Finally, a major difference lies in the statistics applied in the two meta-analyses. Siskind et al. conducted a pairwise meta-analysis whereas Samara et al. conducted both a network and a pairwise meta-analysis. But even in the pairwise meta-analysis alone, results differed. Siskind at al. combined all comparator drugs versus clozapine, ignoring possible efficacy differences between the various comparators which may explain the significant heterogeneity in many outcomes limiting the robustness of the results. In our pairwise meta-analysis of all clozapine trials (figure 5), even lumping the other antipsychotics and comparing them with clozapine revealed no significant difference in overall symptoms. We found clozapine to be better than the first-generation antipsychotics chlorpromazine and haloperidol, but not than the second-generation antipsychotics olanzapine, risperidone and ziprasidone

Whether the superiority of clozapine has been sufficiently proven by blinded trials is essential for clinical practice. Therefore, our Australian colleagues and ourselves plan a joint re-analysis of these meta-analytic data.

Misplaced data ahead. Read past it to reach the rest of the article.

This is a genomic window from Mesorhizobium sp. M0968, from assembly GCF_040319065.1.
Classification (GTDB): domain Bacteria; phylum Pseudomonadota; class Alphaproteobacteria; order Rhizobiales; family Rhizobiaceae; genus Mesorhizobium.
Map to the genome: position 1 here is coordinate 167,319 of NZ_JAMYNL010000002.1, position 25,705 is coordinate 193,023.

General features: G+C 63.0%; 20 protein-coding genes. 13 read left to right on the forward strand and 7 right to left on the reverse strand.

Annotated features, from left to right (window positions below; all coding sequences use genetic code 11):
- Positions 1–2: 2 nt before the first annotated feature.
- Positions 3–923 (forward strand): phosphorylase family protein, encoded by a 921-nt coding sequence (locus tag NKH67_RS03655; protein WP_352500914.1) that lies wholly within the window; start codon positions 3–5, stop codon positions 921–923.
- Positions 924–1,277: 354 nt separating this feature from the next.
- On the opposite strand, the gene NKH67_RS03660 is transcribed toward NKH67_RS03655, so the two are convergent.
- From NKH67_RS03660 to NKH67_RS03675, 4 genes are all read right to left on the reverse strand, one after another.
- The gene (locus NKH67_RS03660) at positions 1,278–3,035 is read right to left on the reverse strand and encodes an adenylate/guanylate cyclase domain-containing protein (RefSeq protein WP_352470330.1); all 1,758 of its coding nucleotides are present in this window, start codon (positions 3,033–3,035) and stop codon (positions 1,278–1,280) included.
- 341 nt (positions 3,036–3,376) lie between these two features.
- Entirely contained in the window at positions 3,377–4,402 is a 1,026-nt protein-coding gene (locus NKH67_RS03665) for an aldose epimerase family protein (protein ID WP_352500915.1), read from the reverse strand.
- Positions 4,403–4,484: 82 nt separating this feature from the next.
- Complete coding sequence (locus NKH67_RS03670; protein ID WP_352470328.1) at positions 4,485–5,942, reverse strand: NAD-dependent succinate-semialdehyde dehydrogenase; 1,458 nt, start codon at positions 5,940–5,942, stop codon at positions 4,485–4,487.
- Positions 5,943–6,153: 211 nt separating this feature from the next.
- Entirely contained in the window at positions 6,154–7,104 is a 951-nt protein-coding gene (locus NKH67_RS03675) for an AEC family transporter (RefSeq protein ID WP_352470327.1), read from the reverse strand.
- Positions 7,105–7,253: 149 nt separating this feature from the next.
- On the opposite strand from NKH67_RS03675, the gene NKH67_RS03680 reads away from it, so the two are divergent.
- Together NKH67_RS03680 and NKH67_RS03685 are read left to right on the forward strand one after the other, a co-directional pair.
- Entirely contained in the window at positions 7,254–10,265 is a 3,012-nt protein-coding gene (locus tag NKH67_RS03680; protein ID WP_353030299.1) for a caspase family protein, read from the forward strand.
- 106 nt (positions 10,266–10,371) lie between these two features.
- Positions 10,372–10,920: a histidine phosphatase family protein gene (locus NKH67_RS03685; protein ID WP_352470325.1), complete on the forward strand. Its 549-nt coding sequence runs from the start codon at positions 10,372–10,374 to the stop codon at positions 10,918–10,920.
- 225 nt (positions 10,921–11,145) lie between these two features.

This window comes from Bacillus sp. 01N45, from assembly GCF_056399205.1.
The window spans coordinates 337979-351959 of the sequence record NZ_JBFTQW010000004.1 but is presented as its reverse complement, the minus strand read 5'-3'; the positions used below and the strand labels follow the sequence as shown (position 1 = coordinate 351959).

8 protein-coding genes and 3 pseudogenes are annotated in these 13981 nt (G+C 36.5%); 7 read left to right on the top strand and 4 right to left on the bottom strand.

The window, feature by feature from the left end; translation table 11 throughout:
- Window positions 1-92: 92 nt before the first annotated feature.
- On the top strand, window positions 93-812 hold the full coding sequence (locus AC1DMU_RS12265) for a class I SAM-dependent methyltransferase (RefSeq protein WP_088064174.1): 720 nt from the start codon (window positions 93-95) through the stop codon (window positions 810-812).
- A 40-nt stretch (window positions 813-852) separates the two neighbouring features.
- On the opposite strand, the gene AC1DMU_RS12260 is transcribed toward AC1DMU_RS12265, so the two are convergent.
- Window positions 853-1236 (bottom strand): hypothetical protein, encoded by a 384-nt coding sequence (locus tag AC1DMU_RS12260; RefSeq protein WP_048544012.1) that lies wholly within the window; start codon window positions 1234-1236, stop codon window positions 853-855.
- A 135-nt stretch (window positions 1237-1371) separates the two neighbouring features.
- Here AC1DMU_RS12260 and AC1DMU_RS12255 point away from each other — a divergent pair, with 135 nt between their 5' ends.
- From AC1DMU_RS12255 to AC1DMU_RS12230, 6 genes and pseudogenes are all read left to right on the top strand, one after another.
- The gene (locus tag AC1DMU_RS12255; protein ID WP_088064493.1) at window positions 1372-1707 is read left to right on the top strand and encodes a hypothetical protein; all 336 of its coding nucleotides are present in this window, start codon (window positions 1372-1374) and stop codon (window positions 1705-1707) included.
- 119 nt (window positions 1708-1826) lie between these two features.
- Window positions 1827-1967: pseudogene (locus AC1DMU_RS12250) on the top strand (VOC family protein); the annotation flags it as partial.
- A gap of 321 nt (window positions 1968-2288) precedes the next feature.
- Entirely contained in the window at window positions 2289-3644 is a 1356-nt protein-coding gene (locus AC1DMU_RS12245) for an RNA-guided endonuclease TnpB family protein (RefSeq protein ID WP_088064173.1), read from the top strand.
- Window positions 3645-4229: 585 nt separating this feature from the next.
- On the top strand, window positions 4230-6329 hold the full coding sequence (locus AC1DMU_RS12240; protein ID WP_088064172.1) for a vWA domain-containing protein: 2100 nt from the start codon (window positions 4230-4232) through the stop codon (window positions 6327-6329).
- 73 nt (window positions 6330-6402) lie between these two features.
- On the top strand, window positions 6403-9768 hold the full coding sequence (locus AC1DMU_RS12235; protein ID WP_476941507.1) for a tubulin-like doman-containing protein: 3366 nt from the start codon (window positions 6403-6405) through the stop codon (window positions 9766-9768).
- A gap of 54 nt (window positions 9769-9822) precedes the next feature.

References

1.Helfer B, Prosser A, Samara MT, Geddes JR, Cipriani A, Davis JM, et al. Recent meta-analyses neglect previous systematic reviews and meta-analyses about the same topic: a systematic examination. BMC Med. 2015; 13: 82.

2.Siskind D, McCartney L, Goldschlager R, Kisely S. Clozapine v. first- and second-generation antipsychotics in treatment-refractory schizophrenia: systematic review and meta-analysis. Br J Psychiatry. 2016; 209(5): 385-92.

3.Samara MT, Dold M, Gianatsi M, Nikolakopoulou A, Helfer B, Salanti G, et al. Efficacy, Acceptability, and Tolerability of Antipsychotics in Treatment-Resistant Schizophrenia: A Network Meta-analysis. JAMA Psychiatry. 2016; 73(3): 199-210.

4.Woodhead M. 80% of China's clinical trial data are fraudulent, investigation finds. BMJ. 2016; 355: i5396.
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Conflict of interest: Dr Samara has no competing interests. In the last 3 years, Prof. Leucht reports receiving honoraria for lectures from Eli Lilly, Lundbeck (Institute), Pfizer, Janssen, BMS, Johnson and Johnson, Otsuka, Roche, Sanofi, ICON, AbbVie, AOP Orphan, and Servier; for consulting/advisory boards from Roche, Janssen, Lundbeck, Eli Lilly, Otsuka, and TEVA; and for the preparation of educational material and publications from Lundbeck Institute and Roche. Eli Lilly has provided medication for a clinical trial led by Prof. Leucht as the principal investigator.